George Cleave Fish Merchant
5th April 2022
Whenever possible, all our fish comes from George. Not just because we like to support sustainable local business, but because we know he will deliver us the freshest and best quality fish available. In the past, we bought fish from George’s first boss and have since watched this lad go off on his own, make a name for himself and generally cause ripples in the top end fish market in Cornwall and beyond.
We spent some time with this young entrepreneur while he explained the roots of his business and his connection to Cornwall and the fishing industry.
“Everyone on my gran’s side of the family are fishermen. My mum paints fish and my dad is in the Fisherman’s Friends. I’ve been part of the lifeboats for almost 10 years.” George grew up surrounded by sea farers and recounts how Port Isaac harbour used to be teeming, “As kids we had our own dinghies and a couple of lobster pots each. We loved it. We’d come home from school and just row out into the bay and go fishing. Afterwards the old fishermen would help us bring our little boats up on trailers. They loved it too. It’s nice to see a few young lads still doing it, but there aren’t as many fishermen in the village nowadays. It’s a tough profession to be in, what with big ships out to sea, boats coming over from Europe and commercial fishing ruining the marine environment.”
“I work as sustainably as possible, but I’m always transparent with my customers, basically, I buy fish at auction and sell it on. There’s a skill to it that I’ve learnt over time, you’ve got to understand the fishing industry and the methods of fishing. That way I get high quality fish at the best prices for the niche businesses that I work with. I’m always honest. I’ll always buy the best, but if the weather’s bad, I’m not going to lie and say the fish came from the day boat. I can get it for my customers off the bigger boats, and 9 times out of 10 they say that’s fine, because they trust my judgement.”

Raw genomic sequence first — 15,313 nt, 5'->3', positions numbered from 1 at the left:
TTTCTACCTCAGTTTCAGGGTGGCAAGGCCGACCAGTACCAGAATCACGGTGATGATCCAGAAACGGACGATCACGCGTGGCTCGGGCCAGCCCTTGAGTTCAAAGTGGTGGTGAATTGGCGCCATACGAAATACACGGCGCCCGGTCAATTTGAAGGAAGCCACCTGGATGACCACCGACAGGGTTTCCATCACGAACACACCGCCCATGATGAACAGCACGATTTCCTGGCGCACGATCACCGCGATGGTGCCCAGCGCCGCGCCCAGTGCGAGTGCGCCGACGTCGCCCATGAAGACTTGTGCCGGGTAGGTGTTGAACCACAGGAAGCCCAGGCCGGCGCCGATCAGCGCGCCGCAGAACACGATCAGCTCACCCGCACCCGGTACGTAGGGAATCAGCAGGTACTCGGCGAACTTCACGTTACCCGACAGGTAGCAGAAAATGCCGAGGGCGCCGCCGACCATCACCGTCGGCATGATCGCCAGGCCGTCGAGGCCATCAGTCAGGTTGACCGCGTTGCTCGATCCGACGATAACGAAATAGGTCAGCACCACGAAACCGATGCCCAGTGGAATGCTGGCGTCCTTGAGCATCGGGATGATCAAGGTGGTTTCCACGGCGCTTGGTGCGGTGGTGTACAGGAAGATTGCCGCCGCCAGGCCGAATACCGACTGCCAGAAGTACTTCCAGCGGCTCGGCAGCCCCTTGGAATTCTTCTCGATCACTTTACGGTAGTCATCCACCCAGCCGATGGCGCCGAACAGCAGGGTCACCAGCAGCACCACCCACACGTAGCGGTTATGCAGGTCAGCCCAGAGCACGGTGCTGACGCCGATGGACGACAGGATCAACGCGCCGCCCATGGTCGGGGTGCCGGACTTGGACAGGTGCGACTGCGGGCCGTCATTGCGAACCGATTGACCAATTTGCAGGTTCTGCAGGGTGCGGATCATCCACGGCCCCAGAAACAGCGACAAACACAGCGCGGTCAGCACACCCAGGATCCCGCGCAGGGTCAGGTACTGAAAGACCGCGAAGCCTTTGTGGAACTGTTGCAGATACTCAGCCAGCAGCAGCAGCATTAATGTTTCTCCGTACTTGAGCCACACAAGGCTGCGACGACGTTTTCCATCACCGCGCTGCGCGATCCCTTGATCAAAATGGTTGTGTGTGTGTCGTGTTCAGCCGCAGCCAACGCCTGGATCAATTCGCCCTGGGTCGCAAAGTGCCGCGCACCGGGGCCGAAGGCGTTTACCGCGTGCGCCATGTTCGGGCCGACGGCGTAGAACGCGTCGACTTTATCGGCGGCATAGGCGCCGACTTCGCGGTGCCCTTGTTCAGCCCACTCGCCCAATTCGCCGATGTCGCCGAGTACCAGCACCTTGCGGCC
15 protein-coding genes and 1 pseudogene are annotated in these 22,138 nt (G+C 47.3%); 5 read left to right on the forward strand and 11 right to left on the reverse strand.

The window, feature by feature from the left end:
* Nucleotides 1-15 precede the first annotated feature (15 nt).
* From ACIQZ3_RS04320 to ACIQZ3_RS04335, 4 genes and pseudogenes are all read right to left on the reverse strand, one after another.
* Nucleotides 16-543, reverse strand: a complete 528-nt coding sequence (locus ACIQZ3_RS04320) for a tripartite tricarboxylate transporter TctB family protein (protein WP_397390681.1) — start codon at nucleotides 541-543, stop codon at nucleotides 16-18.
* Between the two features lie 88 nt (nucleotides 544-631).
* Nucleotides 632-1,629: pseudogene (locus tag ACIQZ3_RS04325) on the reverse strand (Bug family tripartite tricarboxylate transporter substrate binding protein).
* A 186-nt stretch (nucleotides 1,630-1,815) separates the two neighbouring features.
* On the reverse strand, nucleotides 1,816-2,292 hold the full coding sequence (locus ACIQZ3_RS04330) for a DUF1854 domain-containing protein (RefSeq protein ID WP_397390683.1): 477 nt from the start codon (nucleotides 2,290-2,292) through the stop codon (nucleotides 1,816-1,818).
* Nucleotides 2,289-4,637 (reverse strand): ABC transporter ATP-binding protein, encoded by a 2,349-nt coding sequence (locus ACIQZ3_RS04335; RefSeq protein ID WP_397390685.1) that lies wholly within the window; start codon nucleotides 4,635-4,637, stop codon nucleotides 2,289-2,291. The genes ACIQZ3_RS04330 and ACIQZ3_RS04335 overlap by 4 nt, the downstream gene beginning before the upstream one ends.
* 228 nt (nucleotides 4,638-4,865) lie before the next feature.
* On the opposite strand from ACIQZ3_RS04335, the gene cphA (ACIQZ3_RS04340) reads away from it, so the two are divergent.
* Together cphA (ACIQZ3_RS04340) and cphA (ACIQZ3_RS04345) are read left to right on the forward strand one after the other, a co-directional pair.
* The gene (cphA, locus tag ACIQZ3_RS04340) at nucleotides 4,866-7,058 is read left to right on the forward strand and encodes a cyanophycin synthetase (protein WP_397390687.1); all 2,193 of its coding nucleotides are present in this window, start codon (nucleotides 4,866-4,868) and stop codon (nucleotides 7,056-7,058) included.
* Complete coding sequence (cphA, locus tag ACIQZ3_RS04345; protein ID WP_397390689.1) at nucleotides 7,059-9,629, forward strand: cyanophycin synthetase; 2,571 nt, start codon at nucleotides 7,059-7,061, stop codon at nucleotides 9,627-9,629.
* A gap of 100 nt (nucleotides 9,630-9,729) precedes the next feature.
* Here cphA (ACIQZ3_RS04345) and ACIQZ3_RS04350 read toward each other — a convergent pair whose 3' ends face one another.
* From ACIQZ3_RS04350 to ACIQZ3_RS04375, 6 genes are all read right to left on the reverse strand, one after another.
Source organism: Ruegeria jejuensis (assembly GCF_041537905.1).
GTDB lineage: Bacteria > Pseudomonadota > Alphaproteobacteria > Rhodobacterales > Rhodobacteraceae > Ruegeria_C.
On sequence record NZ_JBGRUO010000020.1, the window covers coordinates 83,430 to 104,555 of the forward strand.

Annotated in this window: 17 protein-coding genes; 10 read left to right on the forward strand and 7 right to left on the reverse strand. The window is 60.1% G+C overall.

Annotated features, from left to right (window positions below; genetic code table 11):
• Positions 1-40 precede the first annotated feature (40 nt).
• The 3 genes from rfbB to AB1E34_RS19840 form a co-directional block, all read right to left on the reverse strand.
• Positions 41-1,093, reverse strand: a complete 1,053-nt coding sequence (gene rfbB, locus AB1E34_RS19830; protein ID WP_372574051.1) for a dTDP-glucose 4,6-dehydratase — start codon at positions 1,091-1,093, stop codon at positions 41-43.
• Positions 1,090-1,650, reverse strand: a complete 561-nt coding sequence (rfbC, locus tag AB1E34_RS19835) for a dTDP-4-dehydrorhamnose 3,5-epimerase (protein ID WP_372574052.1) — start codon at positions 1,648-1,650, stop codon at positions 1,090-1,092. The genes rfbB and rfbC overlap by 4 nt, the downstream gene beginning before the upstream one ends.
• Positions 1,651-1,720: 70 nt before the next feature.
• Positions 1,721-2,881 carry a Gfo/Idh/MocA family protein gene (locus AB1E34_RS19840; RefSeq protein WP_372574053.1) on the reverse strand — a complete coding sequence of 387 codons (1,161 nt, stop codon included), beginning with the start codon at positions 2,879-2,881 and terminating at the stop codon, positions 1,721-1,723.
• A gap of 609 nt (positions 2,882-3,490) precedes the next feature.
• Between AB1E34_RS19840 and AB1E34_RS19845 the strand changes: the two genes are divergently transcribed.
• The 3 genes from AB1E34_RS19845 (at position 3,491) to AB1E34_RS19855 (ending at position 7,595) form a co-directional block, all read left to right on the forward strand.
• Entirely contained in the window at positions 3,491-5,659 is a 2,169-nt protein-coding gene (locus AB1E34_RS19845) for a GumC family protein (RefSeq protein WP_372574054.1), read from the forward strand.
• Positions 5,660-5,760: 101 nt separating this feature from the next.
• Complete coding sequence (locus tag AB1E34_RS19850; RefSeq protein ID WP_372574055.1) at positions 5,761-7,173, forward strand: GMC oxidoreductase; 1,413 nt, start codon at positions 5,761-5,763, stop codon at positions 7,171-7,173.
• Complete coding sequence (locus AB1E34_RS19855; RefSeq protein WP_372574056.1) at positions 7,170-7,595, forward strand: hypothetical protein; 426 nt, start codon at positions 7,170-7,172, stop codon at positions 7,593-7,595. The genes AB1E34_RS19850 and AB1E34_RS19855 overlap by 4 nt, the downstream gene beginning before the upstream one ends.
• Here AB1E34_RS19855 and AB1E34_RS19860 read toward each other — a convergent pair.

“I always loved going to the fish markets in Newlyn. They were savage. It’s all very cloak and dagger. The old merchants try and bully out the less experienced, and they are ruthless. Recently, due to the pandemic, all the fish markets went online. This has helped curb the corruption within the auctions. It's a very secretive trade, no one likes to let on how much they pay for stuff to other merchants. You learn a knack for gambling on certain catches. Some people call it being a master of the dark arts. I miss the live auctions, but it’s also great now that’s it’s gone online as I have access to the bigger markets, such as the Brixham, that I wouldn’t have attended previously.”
“I’ve worked in the industry from a young age, sweeping floors for a local guy in the village. But it was in Australia that I found my passion. I’m a bit of a perfectionist and I saw how well a fish wholesale business could run and I decided I wanted the same for myself. Back in Port Isaac I leased a small unit by the quay and launched my business. It started off as a seafood school. I was doing filleting lessons for holiday makers. Then a few restaurants and businesses heard I’d gone off on my own and asked me to supply fish for them. I also ran a fish counter out of the unit for a bit during the summer, but you know what it’s like in the holidays… I prefer working wholesale. It snowballed, and obviously changed a lot over lockdown, it forced us to be different and better. The business has grown naturally. From the quayside container to a commercial unit at the top of town, with a fleet of 4 vans darting around Cornwall and going back and forth to London 2 or 3 times a week.”
We have seen George and his business grow significantly in recent years and it’s a privilege to be able to support him. We have never had better quality fish, consistent and always incredibly fresh. What we do is simple; good honest food, with taste and quality at the heart of it. No fuss or frills.
So next time you’re tucking into our fish pie, attending a wedding we are catering or getting squiffy at one of our supper clubs, you can rest assured that you are supporting sustainable fishing, Cornish industry, and good local people.